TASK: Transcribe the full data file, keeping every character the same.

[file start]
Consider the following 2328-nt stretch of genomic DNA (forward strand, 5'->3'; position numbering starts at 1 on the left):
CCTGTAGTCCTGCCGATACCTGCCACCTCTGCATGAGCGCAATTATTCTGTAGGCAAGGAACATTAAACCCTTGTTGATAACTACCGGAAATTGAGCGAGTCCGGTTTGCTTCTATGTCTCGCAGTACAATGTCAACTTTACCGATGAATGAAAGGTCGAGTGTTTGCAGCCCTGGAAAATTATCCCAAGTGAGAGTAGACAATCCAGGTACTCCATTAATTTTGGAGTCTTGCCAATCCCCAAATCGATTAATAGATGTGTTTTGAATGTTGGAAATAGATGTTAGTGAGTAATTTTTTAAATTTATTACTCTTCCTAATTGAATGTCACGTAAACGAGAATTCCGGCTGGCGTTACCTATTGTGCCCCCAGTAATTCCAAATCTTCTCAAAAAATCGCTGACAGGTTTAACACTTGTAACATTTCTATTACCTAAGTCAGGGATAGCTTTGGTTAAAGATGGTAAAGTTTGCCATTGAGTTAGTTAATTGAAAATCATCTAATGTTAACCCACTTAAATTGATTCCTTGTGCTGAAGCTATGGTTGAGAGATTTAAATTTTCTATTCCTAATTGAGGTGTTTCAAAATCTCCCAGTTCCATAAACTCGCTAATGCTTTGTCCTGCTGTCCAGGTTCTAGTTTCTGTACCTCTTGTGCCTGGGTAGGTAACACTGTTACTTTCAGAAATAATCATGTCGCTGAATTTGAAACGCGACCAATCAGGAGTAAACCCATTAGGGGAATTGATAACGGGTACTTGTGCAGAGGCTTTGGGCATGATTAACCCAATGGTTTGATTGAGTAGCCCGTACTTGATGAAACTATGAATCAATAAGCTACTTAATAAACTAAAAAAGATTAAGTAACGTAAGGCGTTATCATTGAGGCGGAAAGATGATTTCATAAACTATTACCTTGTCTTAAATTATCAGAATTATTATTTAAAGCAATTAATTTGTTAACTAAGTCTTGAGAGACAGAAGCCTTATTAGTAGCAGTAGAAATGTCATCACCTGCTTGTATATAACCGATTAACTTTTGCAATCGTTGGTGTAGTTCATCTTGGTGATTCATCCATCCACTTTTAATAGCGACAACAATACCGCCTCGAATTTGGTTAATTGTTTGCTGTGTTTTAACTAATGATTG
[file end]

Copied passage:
Consider the following 2328-nt stretch of genomic DNA (forward strand, 5'->3'; position numbering starts at 1 on the left):
CCTGTAGTCCTGCCGATACCTGCCACCTCTGCATGAGCGCAATTATTCTGTAGGCAAGGAACATTAAACCCTTGTTGATAACTACCGGAAATTGAGCGAGTCCGGTTTGCTTCTATGTCTCGCAGTACAATGTCAACTTTACCGATGAATGAAAGGTCGAGTGTTTGCAGCCCTGGAAAATTATCCCAAGTGAGAGTAGACAATCCAGGTACTCCATTAATTTTGGAGTCTTGCCAATCCCCAAATCGATTAATAGATGTGTTTTGAATGTTGGAAATAGATGTTAGTGAGTAATTTTTTAAATTTATTACTCTTCCTAATTGAATGTCACGTAAACGAGAATTCCGGCTGGCGTTACCTATTGTGCCCCCAGTAATTCCAAATCTTCTCAAAAAATCGCTGACAGGTTTAACACTTGTAACATTTCTATTACCTAAGTCAGGGATAGCTTTGGTTAAAGATGGTAAAGTTTGCCATTGAGTTAGTTAATTGAAAATCATCTAATGTTAACCCACTTAAATTGATTCCTTGTGCTGAAGCTATGGTTGAGAGATTTAAATTTTCTATTCCTAATTGAGGTGTTTCAAAATCTCCCAGTTCCATAAACTCGCTAATGCTTTGTCCTGCTGTCCAGGTTCTAGTTTCTGTACCTCTTGTGCCTGGGTAGGTAACACTGTTACTTTCAGAAATAATCATGTCGCTGAATTTGAAACGCGACCAATCAGGAGTAAACCCATTAGGGGAATTGATAACGGGTACTTGTGCAGAGGCTTTGGGCATGATTAACCCAATGGTTTGATTGAGTAGCCCGTACTTGATGAAACTATGAATCAATAAGCTACTTAATAAACTAAAAAAGATTAAGTAACGTAAGGCGTTATCATTGAGGCGGAAAGATGATTTCATAAACTATTACCTTGTCTTAAATTATCAGAATTATTATTTAAAGCAATTAATTTGTTAACTAAGTCTTGAGAGACAGAAGCCTTATTAGTAGCAGTAGAAATGTCATCACCTGCTTGTATATAACCGATTAACTTTTGCAATCGTTGGTGTAGTTCATCTTGGTGATTCATCCATCCACTTTTAATAGCGACAACAATACCGCCTCGAATTTGGTTAATTGTTTGCTGTGTTTTAACTAATGATTG